The Republican Party that emerged from Vietnam and Watergate was determined to obliterate the lessons learned, and the Democrats veered between timidity and complicity as those lessons were unlearned. Now, the key lessons are more reminiscence than real, as Michael Winship laments.
Exclusive: With solid Republican opposition and many Democrats scared of the gun lobby, Congress is turning its back on a renewed assault weapons ban, a collapse made easier by the refusal of Newtown officials to release crime-scene photos of the bullet-riddled bodies of 20 first-graders, writes Robert Parry.
Even as Democratic leaders propose gun-safety laws – after the slaughter of 20 first-graders in Newtown – they try to sound “reasonable” by genuflecting to the myth of Second Amendment “rights.” But this acceptance of right-wing propaganda is dooming these life-saving initiatives, says Beverly Bandler.
For years, the NRA and the American Right have played games with some imprecise wording in the Second Amendment, which was always about a state’s right to have a well-regulated militia, but now those games are distorting U.S. foreign policy, too, says ex-CIA analyst Paul R. Pillar.
Though the Voting Rights Act was overwhelming reauthorized by Congress in 2006, the five Republican justices on the U.S. Supreme Court may gut the law in the name of “states’ rights.” Justice Scalia led the way with provocative, offensive and even weird arguments, notes William Boardman.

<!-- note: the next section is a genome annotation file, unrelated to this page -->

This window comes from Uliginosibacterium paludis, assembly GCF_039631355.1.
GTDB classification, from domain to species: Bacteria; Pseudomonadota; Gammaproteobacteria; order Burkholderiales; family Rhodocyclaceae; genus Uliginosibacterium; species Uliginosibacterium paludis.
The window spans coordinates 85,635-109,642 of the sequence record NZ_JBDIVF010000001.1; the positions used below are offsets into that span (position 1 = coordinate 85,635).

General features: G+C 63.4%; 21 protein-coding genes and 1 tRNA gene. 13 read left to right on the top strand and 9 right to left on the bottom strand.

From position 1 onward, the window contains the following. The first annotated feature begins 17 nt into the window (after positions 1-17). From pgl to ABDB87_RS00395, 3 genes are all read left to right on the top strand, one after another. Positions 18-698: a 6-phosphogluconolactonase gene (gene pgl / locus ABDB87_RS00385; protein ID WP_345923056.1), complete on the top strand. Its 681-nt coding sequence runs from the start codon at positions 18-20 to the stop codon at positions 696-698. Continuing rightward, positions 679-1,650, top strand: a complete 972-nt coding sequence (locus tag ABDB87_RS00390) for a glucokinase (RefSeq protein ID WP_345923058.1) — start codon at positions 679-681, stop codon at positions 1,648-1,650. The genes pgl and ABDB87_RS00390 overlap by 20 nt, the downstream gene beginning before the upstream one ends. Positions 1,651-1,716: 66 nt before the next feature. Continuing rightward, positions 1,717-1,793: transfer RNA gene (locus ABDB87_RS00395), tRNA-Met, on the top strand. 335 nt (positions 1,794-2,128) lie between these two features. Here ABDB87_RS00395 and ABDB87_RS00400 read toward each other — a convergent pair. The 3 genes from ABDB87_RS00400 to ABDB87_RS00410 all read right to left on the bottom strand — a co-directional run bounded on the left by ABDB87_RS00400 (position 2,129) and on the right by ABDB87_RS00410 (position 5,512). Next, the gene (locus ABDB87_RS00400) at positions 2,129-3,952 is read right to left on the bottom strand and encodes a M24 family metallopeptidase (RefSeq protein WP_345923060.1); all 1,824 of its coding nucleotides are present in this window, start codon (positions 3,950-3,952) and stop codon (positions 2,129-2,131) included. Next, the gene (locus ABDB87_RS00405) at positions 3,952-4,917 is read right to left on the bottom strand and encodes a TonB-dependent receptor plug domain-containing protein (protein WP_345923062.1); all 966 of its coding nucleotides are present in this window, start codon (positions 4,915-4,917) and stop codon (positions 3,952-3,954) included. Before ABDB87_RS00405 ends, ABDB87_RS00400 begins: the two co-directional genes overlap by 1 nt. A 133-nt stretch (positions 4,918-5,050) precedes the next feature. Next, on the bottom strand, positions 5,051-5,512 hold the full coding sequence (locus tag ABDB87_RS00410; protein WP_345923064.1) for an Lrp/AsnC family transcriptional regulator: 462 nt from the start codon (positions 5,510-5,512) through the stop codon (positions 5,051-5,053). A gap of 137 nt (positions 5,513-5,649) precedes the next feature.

The American Religious Right has been eager to tear down – or chip away – the wall that separates government from religion and thus declare the United States a “Christian nation.” But the principle of a secular state has served the country well, says retired Baptist Minister Howard Bess.
Exclusive: After a messy confirmation — which asked new questions about drone assassinations and old questions about enhanced interrogations — John Brennan has taken over at CIA. But his past may not be so easily forgotten in a world looking for accountability, writes ex-CIA analyst Ray McGovern.
There was a time in America when someone like Ramsey Clark could be Attorney General and assert the power of the federal government on the side of civil rights, but that now seems like ancient history, as Clark reflects on the past and present with Dennis J. Bernstein.
Exclusive: In the U.S. system, the “supreme law” of the land is set by the Constitution and the federal government, though states, counties and cities have wide discretion over local matters. But problems arise when right-wingers start espousing the notion of “state sovereignty,” says Robert Parry.
After the Civil War, Reconstruction tried to suppress white racism but was aborted prematurely leading to a near century of Jim Crow segregation in the South. Now, five right-wingers on the U.S. Supreme Court are contemplating a replay by stabbing at the heart of the Voting Rights Act, writes Lawrence Davidson.